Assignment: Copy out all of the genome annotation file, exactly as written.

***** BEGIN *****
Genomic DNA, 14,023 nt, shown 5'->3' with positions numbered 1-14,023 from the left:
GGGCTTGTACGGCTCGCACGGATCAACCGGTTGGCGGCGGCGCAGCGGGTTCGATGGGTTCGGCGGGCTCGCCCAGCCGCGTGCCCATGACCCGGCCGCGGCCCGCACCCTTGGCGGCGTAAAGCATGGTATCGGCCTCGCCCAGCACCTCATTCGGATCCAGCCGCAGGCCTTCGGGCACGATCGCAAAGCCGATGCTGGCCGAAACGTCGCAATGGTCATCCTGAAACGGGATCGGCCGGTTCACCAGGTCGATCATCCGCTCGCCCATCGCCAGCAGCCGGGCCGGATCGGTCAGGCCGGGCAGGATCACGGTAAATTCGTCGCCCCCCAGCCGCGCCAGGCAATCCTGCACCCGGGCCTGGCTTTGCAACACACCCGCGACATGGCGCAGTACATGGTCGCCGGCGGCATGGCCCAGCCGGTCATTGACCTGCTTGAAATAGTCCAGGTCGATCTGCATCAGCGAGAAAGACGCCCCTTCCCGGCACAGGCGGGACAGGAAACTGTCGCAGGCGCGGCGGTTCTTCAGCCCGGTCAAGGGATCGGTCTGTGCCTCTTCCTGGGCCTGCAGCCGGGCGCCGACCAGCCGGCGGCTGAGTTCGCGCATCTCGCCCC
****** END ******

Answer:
Genomic DNA, 14,023 nt, shown 5'->3' with positions numbered 1-14,023 from the left:
GGGCTTGTACGGCTCGCACGGATCAACCGGTTGGCGGCGGCGCAGCGGGTTCGATGGGTTCGGCGGGCTCGCCCAGCCGCGTGCCCATGACCCGGCCGCGGCCCGCACCCTTGGCGGCGTAAAGCATGGTATCGGCCTCGCCCAGCACCTCATTCGGATCCAGCCGCAGGCCTTCGGGCACGATCGCAAAGCCGATGCTGGCCGAAACGTCGCAATGGTCATCCTGAAACGGGATCGGCCGGTTCACCAGGTCGATCATCCGCTCGCCCATCGCCAGCAGCCGGGCCGGATCGGTCAGGCCGGGCAGGATCACGGTAAATTCGTCGCCCCCCAGCCGCGCCAGGCAATCCTGCACCCGGGCCTGGCTTTGCAACACACCCGCGACATGGCGCAGTACATGGTCGCCGGCGGCATGGCCCAGCCGGTCATTGACCTGCTTGAAATAGTCCAGGTCGATCTGCATCAGCGAGAAAGACGCCCCTTCCCGGCACAGGCGGGACAGGAAACTGTCGCAGGCGCGGCGGTTCTTCAGCCCGGTCAAGGGATCGGTCTGTGCCTCTTCCTGGGCCTGCAGCCGGGCGCCGACCAGCCGGCGGCTGAGTTCGCGCATCTCGCCCC